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Emergency Medicine News:
Pediatric Rounds: Part 2 in a Series

Kawasaki Disease: Laboratory Evaluation and Cardiac Imaging

King, Brent R. MD

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Dr. King is an associate professor of emergency medicine and pediatrics, and the chairman of the department of emergency medicine at the University of Texas Houston Medical School.

Although Kawasaki disease by definition requires a patient to have experienced five days of fever, a recent paper from the American Academy of Pediatrics and the American Heart Association allows us to make the diagnosis on day four provided the child meets other criteria. That's a relief! Who knows how many children with classical Kawasaki disease I might have sent home on day four if not for these recommendations?

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Seriously, though, this is a potential problem, and I'm not certain the committee went far enough in its recommendations. Even if the patient comes to the ED on day two or day three but otherwise meets the criteria for Kawasaki disease, I suspect that most of us would at least consider the diagnosis, and at the very least, ensure the child is carefully observed.

Things become much more difficult in babies because they may have Kawasaki disease without manifesting the typical clinical signs. They may, in fact, have only prolonged fever. The diagnosis also is difficult when the child has some but not all of the required diagnostic features, what the authors call “incomplete Kawasaki disease,” to distinguish these children from those who probably have the disease but present atypically. Only the latter group should be said to have atypical Kawasaki disease.

Patients lacking lab criteria might have incomplete Kawasaki disease and should be referred for an echocardiograM

In all of these cases, the diagnosis rests on a combination of laboratory evaluation and cardiac imaging. When evaluating an infant with four or five days of fever without another focus or an older child with five days of fever but only two or three of the diagnostic criteria, the authors suggest that we begin by looking for symptoms and signs associated with Kawasaki disease. I mentioned these in the last column, and the list is long. But I encourage you to find the paper and look at the table, which includes congestive heart failure and other cardiac symptoms, arthritis/arthralgia, diarrhea, vomiting, abdominal pain, aseptic meningitis, and urethritis. The list does not, however, include exudative pharyngitis, oral ulcerations, pneumonia and other pulmonary diseases, vesicular rash, and diffuse adenopathy.

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Lacking Symptoms

For patients who lack associated features or who have additional signs not usually seen in Kawasaki disease, the authors recommend watchful waiting. These patients should be followed closely for additional symptoms. On the other hand, those who have symptoms consistent with Kawasaki disease should undergo further diagnostic testing starting with a C-Reactive Protein (CRP) and an Erythrocyte Sedimentation Rate (ESR). If the CRP is greater than or equal to 3 mg/DL or the ESR is greater than or equal to 40 mm/hr, further testing is warranted. This testing includes a complete blood count, a urinalysis, a serum alanine aminotransferase (ALT) level, and a serum albumin level. Three or more of these results essentially confirm the diagnosis: anemia for age, elevation in serum ALT, albumin less than or equal to 3 g/dL, a white blood cell count of greater than or equal to 15,000, greater than or equal to 10 white blood cells per high-powered field on the urinalysis, or a platelet count of greater than or equal to 450,000, after seven days of symptoms.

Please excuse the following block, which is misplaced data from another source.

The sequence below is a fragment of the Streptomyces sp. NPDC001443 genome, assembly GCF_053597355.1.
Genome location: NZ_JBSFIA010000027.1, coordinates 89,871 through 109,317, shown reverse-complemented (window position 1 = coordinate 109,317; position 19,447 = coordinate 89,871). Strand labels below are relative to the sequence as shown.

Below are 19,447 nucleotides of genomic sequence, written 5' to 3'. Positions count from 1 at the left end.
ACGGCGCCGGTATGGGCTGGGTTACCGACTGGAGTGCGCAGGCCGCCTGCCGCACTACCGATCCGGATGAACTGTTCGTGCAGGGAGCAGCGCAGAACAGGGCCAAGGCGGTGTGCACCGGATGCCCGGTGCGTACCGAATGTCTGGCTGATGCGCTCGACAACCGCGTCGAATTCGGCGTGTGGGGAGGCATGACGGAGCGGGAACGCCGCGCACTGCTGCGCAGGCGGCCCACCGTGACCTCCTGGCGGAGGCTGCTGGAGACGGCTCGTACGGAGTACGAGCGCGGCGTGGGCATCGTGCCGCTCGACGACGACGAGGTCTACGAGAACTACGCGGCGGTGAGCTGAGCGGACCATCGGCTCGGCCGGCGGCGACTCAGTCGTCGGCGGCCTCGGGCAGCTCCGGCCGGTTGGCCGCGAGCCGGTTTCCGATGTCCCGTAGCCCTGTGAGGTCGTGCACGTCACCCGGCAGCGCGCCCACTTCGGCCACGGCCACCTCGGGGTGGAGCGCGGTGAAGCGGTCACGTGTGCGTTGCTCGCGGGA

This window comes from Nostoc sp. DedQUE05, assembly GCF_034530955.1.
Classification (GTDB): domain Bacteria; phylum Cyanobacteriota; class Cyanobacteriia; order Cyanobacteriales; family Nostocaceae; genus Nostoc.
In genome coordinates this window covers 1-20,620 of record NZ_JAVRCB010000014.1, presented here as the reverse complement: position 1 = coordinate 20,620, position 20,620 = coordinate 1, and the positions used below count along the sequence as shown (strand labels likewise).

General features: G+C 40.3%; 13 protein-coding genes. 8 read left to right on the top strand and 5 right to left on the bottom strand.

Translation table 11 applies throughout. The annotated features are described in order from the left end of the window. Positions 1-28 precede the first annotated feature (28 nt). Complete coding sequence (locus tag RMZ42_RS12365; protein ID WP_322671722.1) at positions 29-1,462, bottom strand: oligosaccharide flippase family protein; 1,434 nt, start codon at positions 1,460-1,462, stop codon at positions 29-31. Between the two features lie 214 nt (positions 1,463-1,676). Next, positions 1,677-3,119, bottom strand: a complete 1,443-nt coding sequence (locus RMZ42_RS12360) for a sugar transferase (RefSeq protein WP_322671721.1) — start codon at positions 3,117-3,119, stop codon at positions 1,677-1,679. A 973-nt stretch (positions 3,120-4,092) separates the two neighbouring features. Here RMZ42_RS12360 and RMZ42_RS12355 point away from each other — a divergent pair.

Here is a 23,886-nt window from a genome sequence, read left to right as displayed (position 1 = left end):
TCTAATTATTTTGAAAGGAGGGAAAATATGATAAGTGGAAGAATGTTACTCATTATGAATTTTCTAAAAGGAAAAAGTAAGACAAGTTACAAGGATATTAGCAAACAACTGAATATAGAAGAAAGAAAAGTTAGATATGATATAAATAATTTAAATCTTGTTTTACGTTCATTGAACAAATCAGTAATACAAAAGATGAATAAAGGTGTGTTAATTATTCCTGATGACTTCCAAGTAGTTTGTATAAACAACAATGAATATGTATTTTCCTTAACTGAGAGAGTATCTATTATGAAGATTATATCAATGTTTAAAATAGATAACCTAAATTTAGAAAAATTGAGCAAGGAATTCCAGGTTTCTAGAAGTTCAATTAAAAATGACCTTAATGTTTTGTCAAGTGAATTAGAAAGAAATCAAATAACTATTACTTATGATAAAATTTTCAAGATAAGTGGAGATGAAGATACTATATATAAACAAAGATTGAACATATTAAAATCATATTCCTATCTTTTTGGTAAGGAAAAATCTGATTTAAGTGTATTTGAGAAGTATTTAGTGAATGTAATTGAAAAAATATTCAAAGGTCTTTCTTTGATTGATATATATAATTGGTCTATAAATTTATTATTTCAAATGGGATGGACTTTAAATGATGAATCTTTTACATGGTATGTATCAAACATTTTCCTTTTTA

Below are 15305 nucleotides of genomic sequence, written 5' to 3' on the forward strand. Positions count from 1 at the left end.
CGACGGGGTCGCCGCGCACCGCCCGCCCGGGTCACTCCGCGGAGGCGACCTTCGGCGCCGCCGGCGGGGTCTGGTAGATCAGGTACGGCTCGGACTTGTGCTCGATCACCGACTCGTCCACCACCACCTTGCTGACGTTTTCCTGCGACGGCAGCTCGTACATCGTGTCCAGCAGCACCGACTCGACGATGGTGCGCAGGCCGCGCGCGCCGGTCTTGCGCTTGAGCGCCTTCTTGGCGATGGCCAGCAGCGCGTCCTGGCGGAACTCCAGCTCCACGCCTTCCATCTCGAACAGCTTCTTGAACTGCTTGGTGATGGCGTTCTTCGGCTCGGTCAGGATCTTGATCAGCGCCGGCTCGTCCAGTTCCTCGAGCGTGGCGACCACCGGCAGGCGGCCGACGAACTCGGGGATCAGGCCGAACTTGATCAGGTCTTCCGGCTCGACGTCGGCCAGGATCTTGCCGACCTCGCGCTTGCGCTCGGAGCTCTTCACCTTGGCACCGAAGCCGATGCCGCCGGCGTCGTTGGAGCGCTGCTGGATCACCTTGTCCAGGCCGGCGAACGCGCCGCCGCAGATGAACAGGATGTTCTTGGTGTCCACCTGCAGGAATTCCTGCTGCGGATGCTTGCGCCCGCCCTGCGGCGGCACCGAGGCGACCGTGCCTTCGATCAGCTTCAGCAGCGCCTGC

Patients who lack at least three of the supplemental laboratory criteria still might have incomplete Kawasaki disease, and they should be referred for an echocardiogram. Because treatment should begin as soon as possible (preferably within 10 days from the onset of fever), the echocardiogram should be performed promptly. And what about those who do not have an elevated CRP or ESR? The authors recommend that these children be evaluated daily for two more days. If the fever has not abated by then, the assessment should start over by first evaluating the patient for new clinical features and then repeating the laboratory testing.

When the diagnosis is confirmed or strongly suspected based on these criteria, treatment is indicated but in most cases can be deferred until the child reaches an inpatient unit. Nonetheless, emergency physicians should have a basic understanding of the treatment protocol. All children should receive aspirin and intravenous immunoglobulin therapy. A clinical trial to ascertain whether treatment with steroids might provide additional benefit is ongoing. Pentoxifylline, a methyl xanthine that specifically inhibits TNF-alpha messenger RNA transcription, reduced the incidence of aneurysms in one small study, but is not yet considered standard therapy.

Because Kawasaki disease remains incompletely understood, there are probably children with atypical presentations who go undiagnosed only to develop acute coronary syndromes later in life. Until we know more about this unusual disease, emergency physicians should keep the diagnosis in mind when treating children with prolonged fever and two or more of the usual clinical signs.

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Suggested Reading:

Newburger JW, et al. Diagnosis, treatment, and long-term management of Kawasaki disease: A statement for health professionals from the Committee on Rheumatic Fever, Endocarditis, and Kawasaki Disease, Council on Cardiovascular Disease in the Young, American Heart Association. Pediatrics 2004;114:1708.

© 2006 Lippincott Williams & Wilkins, Inc.

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